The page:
Prop. 1 Financial Disclosure Bills Shipped Off to Whitmer’s Desk
November 14, 2023
The revamped financial disclosure legislation – requiring legislators, statewide executives and candidates for those offices to annually list off their assets and non-state revenue sources – is officially off to the Governor’s desk.
Around 11 hours ago, the House approved an altered version of the Senate leadership’s Proposal 1 implementation legislation, SB 613, SB 614, SB 615 and SB 16. Through their changes, a filer must disclose if they or their spouse is a registered vendor with the state or has a majority interest in a company that is a registered vendor to Michigan.
Sen. Jeremy Moss (D-Southfield)’ SB 374 – which first only increased the size of an election precinct to no more than 2,999 active registered voters to now up to 4,999 – was also modified in the House to serve as a trailer bill for the financial disclosure package, prohibiting an elected candidate from assuming office if they have not filed the aforementioned disclosure.
SB 615 and SB 616 were automatically enrolled and shipped off to Gov. Gretchen Whitmer’s desk, while the updated SB 613 and SB 614 were approved 36-2 before becoming en route to the Governor’s desk. Sens. Jim Runestad (R-White Lake) and Jonathan Lindsey (R-Brooklyn) opposed the bills.
Meanwhile, before leaving the Legislature for Whitmer’s office, SB 374 passed by 30-8, with Sens. Joseph Bellino Jr. (R-Monroe), Kevin Daley (R-Lum), John Damoose (R-Harbor Springs), Roger Hauck (R-Union Twp.), Michele Hoitenga (R-Manton), Jonathan Lindsey (R-Brooklyn), Jim Runestad (R-White Lake) and Lana Theis (R-Brighton) opposing it.
Sen. Ruth Johnson (R-Holly), who served as Secretary of State from 2011 through 2018, offered an unsuccessful amendment to the package, instructing filers to provide the name, mailing address and employer identification number of any 501(c)4 political or social welfare organization they or their spouse is a director or officer of.
Transparency advocates and various watchdogs have criticized 501(c)4 nonprofit organizations as secretive backdoors where politicians can raise money from anonymous donors. Under Johnson’s failed amendment, the same filing mandates would apply to 527 Political Action Committees (PACs), which have received similar criticisms.
Johnson referenced a January 2022 report by The Detroit News finding that “Road to Michigan’s Future,” a pro-Whitmer nonprofit, raised $6.5 million from undisclosed donors in a single year, with one contributor – without specification of it being a person, company or organization – giving $875,000 individually.
“This is commonly called dark money. The people of Michigan deserve to know about these accounts and the potential influence they place on their elected officials,” Johnson said. “My amendment is common-sense transparency. It’s a measure that will provide additional and sorely needed sunshine on the ownership of these accounts, which are often used by officials and candidates outside the view of traditional campaign finance reporting, and without the most basic transparency.”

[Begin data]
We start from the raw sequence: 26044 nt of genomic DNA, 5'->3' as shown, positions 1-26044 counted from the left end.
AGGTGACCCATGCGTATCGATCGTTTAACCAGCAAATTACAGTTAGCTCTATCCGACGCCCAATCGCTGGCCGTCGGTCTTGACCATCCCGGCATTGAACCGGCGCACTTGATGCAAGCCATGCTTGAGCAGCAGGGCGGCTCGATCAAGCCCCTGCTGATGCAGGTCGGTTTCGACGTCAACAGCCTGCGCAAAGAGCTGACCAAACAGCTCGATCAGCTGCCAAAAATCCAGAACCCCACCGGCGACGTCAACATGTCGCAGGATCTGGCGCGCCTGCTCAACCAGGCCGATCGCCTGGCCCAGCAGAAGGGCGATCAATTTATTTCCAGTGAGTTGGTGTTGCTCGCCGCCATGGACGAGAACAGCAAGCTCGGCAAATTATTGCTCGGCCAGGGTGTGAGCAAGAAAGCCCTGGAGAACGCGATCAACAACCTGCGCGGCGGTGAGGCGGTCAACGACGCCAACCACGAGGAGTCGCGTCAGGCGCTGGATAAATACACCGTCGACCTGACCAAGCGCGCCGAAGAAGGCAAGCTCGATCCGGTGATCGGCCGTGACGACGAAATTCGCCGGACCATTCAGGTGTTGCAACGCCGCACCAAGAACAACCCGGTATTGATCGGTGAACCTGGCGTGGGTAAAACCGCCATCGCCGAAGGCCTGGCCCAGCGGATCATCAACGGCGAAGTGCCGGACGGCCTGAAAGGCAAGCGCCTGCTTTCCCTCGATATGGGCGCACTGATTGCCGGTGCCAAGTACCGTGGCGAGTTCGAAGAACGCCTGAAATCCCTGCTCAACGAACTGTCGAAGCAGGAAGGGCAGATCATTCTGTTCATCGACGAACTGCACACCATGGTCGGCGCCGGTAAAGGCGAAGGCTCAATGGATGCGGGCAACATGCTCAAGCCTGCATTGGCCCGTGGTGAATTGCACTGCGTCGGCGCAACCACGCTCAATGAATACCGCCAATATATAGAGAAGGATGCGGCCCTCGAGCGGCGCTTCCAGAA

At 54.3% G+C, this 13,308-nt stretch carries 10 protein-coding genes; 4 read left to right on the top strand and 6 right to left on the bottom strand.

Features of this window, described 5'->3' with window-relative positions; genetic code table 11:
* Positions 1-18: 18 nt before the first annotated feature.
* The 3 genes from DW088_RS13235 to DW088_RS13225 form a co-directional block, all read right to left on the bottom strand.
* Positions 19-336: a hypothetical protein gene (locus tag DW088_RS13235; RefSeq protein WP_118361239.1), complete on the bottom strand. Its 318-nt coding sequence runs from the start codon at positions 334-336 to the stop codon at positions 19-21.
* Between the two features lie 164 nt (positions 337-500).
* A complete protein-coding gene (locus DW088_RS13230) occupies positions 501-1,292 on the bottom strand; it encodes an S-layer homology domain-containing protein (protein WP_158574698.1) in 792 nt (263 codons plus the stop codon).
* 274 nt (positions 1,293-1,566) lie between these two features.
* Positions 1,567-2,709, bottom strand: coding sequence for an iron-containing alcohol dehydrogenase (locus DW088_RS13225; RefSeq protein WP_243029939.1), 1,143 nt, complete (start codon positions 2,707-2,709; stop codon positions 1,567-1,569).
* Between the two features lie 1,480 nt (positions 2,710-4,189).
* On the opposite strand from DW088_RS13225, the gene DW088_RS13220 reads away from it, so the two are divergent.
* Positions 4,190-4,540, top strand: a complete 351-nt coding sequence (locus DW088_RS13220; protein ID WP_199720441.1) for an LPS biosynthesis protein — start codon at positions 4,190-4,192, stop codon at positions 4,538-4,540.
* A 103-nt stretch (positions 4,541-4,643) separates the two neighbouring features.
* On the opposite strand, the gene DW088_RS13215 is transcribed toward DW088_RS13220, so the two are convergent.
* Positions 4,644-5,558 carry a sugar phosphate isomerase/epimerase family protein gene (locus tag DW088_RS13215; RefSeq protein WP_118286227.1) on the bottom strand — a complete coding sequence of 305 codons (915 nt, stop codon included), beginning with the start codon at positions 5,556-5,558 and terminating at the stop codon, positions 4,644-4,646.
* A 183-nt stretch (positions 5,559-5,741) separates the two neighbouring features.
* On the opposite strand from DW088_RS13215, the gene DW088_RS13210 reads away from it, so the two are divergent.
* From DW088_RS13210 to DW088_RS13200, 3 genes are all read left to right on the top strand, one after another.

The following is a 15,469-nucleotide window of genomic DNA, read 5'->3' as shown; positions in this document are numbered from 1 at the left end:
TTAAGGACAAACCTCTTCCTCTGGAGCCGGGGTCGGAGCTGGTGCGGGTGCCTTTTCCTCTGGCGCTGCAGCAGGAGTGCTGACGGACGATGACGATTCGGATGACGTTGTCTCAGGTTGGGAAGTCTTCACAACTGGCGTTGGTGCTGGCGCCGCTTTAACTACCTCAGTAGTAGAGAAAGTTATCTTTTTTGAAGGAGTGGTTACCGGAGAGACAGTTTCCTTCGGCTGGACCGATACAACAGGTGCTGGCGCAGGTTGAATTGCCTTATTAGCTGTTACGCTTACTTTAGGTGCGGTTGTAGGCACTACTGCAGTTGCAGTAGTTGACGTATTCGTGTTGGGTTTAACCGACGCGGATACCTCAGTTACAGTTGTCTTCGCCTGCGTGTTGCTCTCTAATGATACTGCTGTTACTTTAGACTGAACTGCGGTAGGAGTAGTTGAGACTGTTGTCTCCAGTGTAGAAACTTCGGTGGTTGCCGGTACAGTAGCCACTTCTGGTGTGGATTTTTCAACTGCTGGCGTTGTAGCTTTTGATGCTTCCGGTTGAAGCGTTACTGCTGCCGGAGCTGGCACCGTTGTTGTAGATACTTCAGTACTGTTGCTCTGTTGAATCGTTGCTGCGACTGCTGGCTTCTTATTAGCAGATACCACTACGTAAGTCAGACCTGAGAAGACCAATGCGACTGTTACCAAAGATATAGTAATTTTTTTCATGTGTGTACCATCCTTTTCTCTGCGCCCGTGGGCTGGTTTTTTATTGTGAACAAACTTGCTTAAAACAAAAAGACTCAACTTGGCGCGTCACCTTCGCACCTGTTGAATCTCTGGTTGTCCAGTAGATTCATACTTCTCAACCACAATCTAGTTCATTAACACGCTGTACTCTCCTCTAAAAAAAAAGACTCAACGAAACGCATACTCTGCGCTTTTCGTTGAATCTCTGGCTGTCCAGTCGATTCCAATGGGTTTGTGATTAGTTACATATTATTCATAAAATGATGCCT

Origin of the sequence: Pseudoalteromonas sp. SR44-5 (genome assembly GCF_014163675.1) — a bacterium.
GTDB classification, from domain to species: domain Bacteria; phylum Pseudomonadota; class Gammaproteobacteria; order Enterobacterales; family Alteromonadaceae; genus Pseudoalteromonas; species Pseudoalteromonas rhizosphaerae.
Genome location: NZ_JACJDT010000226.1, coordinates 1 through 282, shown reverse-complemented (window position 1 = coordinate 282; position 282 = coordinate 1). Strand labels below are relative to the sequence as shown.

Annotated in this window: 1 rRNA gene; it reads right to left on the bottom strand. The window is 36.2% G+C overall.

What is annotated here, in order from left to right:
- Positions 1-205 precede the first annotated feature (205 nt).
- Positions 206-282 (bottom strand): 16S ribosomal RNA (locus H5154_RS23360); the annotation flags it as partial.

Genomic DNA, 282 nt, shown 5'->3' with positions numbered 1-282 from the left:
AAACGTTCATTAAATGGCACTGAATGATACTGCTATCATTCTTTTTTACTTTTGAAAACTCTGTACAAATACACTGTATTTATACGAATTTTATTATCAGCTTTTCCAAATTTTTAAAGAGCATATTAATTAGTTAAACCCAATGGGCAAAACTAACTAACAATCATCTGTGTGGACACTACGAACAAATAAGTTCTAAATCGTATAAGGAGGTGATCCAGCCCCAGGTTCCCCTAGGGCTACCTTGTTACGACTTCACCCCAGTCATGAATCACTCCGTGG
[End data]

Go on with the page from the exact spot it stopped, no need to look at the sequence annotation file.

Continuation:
Runestad described the bills as hastily crafted styrofoam tablets, run down from the mountaintop just before the end of this year’s session.
Proposal 1 of 2022 was backed by more than 2.8 million voters in the last general election, and required the Legislature to develop a premier financial disclosure law revealing the assets, debts and income sources of lawmakers, the Secretary of State, the Attorney General, the Lieutenant Governor and the Governor.
Failure to have a new law developed by legislators signed by the Governor and enacted by Dec. 31 of this year could likely result in a lawsuit being filed in the Michigan Supreme Court.
Thursday was expected to be both the House and Senate’s regular session day before adjourning for the year on Nov. 14.
“I must vote no on this mostly toothless bill here today,” Runestad said. “They produced this sham, and we had this one shot – this one opportunity – that will now be gone with the passage of this bill. If the Legislature will not do the right thing now, under the gun, is anyone deluded enough to think that they will fix what needs to be rectified when the pressure is all gone?”
He said it was as if “a sick, blind, deaf three-legged kitten just got tossed in among the Lansing wolves.”
Closely monitoring all this legislative action on disclosure is Michigan Common Cause. Last week, the program director was making noises about a legal challenge if the lawmakers did not go far enough on spousal disclosure.
Quinton Turner last Friday put it this way, “I think that is absolutely a possibility. The voters want to see transparency and see financial disclosure in Michigan.”
MIRS caught up with Turner just moments before the Senate adopted the house amendments and he is now suggesting, “We are not prepared to take legal action at this point.”
What he and others are prepared to do is take a deep dive into what changes were made, including the provision that spouses report any contact with state vendors and disclose whether they are employees of the same or earn money from those vendors.
Turner conceded that is something, but “state vendors is a narrow universe” and there are other business ties that spouses might have. He says the House changes “did not go as far as they could.”
He also notes that the 15 progressive Democrats who voted no for that same reason were holding out for more sunlight on the disclosure form from relatives.
“I’m not sure what we do at this point,” he explains adding, “it’s a little difficult to say.”
Article courtesy MIRS News for SBAM’s Lansing Watchdog newsletter